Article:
Why the Houston Astros will be title contenders for years to come

Perhaps you are the kind of Houston Astros fan who likes to fret. The kind of fan who takes no pleasure from the Astros clinching their fifth division title in six years because you remember the Old Days when the Astros were either losing 100 games or getting swept by the Braves in the NLDS. The kind of fan who spends their time simply surviving this Golden Era of Houston Baseball as you wait for the shoe to drop. The kind of fan who shakes your head at the Astros’ farm system being ranked 29th out of 30 by MLB.com. How long can the Astros expect to simply win divisions and make the ALCS with such a poorly-regarded farm system?

First, what you need to know about the Astros’ farm system is that it has done what farm systems are supposed to do: Houston has used it to provide Major-League talent either through trades or development. The Astros’ farm system is ranked as low as it is thanks to trades for Justin Verlander, Gerrit Cole and Zack Greinke within a two-year period. It’s low thanks to the graduation of Jeremy Peña from prospect to perfectly acceptable Major-League shortstop. No one raises banners or throws parades for having the most highly regarded farm system.

When looking at the Astros’ farm system, one should also consider the opportunities available at the Major-League level. The lineup that clinched the division Monday night will be around for quite a while: Only DH Trey Mancini, first baseman Yuli Gurriel, and catcher Christian Vazquez are scheduled to hit free agency after the World Series, and there’s a 2023 mutual option for Trey Mancini should he and the Astros want to run it back next season.

Otherwise, Justin Verlander has to decide if he wants to exercise his $25 million player option in his Age 40 season, or seek a richer deal elsewhere. Michael Brantley will be a free agent, but he only played in 64 games this year before undergoing season-ending surgery, and will be 36 next year. Reliever Will Smith has a $1 million buyout or a $13 million team option. Reliever Rafael Montero will also be a free agent, but other than Verlander, we’re not talking about anyone in the running for Team MVP.

Relievers Hector Neris, Ryne Stanek, Phil Maton and catcher Martin Maldonado won’t be free agents until after the 2023 season. Jose Altuve, Alex Bregman, and Ryan Pressly are under contract through 2024. Framber Valdez, Jose Urquidy, Cristian Javier, and Kyle Tucker are under team control through 2025. Lance McCullers Jr’s and Luis Garcia will be Astros through 2026. Yordan Alvarez will be an Astro through at least the 2027 season. Jeremy Peña won’t hit free agency until 2028.

So how much opportunity, really, is there for a top prospect? Hunter Brown has only had three outings—and two of them against the Rangers and Tigers—but the right-hander certainly feels like the real deal, especially given his numbers over the season at Triple-A Sugar Land. Here are some other names to watch as GM James Click plots out the rest of this Golden Age:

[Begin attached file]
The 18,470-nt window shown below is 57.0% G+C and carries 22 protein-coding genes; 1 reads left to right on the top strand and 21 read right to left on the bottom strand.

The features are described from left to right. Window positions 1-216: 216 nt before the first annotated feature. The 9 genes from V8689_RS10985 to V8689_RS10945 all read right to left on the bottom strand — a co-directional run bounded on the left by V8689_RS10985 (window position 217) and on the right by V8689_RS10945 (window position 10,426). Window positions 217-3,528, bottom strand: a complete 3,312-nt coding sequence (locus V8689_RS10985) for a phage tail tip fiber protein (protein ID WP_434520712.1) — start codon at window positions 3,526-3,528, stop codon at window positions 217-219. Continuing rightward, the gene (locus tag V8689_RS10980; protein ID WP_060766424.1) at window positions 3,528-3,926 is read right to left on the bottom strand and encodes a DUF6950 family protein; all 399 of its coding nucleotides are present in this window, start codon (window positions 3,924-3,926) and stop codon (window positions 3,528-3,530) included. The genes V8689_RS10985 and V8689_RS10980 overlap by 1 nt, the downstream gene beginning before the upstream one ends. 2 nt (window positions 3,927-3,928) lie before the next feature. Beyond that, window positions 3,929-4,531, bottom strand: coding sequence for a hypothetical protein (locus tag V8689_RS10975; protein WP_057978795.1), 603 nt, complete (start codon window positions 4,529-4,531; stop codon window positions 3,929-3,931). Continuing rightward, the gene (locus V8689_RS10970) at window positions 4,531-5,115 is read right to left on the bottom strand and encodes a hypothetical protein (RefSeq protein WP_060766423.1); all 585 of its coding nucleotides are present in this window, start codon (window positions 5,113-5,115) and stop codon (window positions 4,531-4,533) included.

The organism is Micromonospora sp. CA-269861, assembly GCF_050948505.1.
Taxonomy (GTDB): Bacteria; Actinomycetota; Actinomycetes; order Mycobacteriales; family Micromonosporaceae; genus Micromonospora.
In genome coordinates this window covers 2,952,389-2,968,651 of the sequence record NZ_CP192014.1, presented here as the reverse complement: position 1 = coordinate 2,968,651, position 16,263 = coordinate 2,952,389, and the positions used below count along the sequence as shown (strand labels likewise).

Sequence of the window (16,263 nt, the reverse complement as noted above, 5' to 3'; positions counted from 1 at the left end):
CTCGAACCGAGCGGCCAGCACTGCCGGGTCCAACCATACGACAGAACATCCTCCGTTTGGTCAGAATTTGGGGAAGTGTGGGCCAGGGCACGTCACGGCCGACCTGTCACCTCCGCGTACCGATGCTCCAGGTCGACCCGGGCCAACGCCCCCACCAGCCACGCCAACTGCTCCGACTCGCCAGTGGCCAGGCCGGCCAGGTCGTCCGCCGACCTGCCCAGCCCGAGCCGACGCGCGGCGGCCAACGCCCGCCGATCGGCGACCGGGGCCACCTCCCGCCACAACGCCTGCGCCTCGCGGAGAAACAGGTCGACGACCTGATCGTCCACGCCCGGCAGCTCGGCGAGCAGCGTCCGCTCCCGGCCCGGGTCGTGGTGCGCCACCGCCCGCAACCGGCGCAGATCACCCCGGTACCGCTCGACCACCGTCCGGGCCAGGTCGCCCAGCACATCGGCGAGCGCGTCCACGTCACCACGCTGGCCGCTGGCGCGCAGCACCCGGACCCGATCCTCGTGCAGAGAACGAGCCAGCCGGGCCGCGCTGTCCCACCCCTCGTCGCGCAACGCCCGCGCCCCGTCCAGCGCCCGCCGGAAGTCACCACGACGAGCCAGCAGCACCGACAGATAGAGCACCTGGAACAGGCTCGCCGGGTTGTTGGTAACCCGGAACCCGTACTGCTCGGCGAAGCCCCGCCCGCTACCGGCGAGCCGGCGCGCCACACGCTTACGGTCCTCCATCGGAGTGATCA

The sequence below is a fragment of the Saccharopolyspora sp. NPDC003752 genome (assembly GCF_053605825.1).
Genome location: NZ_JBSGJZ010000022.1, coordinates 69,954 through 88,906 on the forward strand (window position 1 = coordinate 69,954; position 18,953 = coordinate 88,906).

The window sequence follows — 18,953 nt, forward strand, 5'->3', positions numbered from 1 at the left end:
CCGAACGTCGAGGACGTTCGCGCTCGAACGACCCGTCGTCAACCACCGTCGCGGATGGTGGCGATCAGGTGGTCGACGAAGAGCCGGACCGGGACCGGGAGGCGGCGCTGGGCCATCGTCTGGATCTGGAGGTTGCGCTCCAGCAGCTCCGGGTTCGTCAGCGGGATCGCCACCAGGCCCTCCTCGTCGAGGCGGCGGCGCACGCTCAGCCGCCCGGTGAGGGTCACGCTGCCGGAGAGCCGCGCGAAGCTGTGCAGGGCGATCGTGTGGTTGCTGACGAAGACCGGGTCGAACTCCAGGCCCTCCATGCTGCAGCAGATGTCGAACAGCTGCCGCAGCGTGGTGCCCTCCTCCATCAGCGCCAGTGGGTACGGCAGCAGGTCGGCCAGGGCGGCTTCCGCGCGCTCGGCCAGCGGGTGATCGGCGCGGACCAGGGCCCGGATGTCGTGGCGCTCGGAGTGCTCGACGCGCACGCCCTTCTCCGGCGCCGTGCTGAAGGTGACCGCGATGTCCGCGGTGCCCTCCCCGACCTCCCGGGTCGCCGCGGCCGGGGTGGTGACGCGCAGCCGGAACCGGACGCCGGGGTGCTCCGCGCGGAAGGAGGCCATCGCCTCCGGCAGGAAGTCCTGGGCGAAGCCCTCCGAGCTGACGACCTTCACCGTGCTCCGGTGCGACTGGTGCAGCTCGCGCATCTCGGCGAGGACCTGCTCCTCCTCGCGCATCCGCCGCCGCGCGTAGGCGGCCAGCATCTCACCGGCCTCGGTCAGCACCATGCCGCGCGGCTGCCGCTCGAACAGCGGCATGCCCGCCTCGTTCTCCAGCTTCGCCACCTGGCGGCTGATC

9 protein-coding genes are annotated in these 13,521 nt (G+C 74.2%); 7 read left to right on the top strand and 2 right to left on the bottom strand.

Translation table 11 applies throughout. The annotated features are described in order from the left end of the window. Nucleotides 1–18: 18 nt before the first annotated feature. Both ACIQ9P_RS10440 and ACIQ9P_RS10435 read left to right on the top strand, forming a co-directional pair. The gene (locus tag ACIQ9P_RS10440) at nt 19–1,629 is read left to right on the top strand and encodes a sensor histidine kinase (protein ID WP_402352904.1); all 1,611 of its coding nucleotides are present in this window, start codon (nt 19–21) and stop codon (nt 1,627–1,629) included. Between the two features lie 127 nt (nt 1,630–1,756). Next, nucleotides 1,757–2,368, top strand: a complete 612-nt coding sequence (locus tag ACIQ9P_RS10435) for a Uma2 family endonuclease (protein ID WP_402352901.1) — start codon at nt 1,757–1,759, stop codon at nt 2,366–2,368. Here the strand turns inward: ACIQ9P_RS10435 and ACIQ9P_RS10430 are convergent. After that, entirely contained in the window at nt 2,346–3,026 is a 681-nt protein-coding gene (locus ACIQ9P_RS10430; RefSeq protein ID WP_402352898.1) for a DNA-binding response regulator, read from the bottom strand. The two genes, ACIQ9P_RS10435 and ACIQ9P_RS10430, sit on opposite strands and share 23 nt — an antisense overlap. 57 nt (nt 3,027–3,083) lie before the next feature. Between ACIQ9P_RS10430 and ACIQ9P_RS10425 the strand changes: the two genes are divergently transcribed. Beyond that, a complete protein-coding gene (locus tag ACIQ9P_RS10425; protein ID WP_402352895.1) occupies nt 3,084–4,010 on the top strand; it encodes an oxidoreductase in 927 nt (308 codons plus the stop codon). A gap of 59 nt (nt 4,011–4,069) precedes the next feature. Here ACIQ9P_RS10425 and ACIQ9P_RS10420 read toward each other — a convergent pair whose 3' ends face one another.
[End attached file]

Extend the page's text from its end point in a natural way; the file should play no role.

Zach Daniels

The left-fielder, a 2020 fourth round pick out of the University of Tennessee, just wrapped up a 23 homer, 22 stolen base season at High-A Asheville, hitting .282/.371/.522 in 95 games.

Drew Gilbert

Sticking with the Volunteers theme, the Astros only first round pick since 2019 hit .362/.455/.673 for the Vols in the 2022 season, solidifying his first-round status. Gilbert played 10 games in the Astros’ system this summer before dislocating his elbow while running into the outfield wall.

Spencer Arrighetti

The Astros’ sixth round pick in 2021 out of Cinco Ranch High School struck out 152 batters in 106.2IP for Asheville and Double-A Corpus Christi. His other dashboard stats aren’t as impressive as Hunter Brown’s, but Brown had “only” struck out 134 batters in 106IP at Sugar Land.

Jacob Melton

Houston went after collegiate outfielders with their first two picks in the 2022 draft, as those guys are more refined than the teenage draft picks. Melton, Houston’s second round pick this summer out of Oregon State, hit .360/.424/.671 for the Beavers, with 17 homers and 21 stolen bases. In 19 games for the Fayetteville Woodpeckers this summer, he hit .324/.424/.578.

Edinson Batista

The 20-year old Batista just finished up a season split between Fayetteville and Asheville, where he was 1.7 and 3.0 years younger, respectively, than his competition, and turned in a combined 2.67 ERA / 1.12 WHIP performance where he struck out 127 batters in 107.2 innings.

There are only so many spots on the Major-League roster, 26 to be precise, and the front office under Jeff Luhnow and James Click, spending Jim Crane’s money (though perhaps not as much of it as Crane would wish) has turned the Astros into a perennial powerhouse who promise to keep their foot on the neck of the AL West for years to come.

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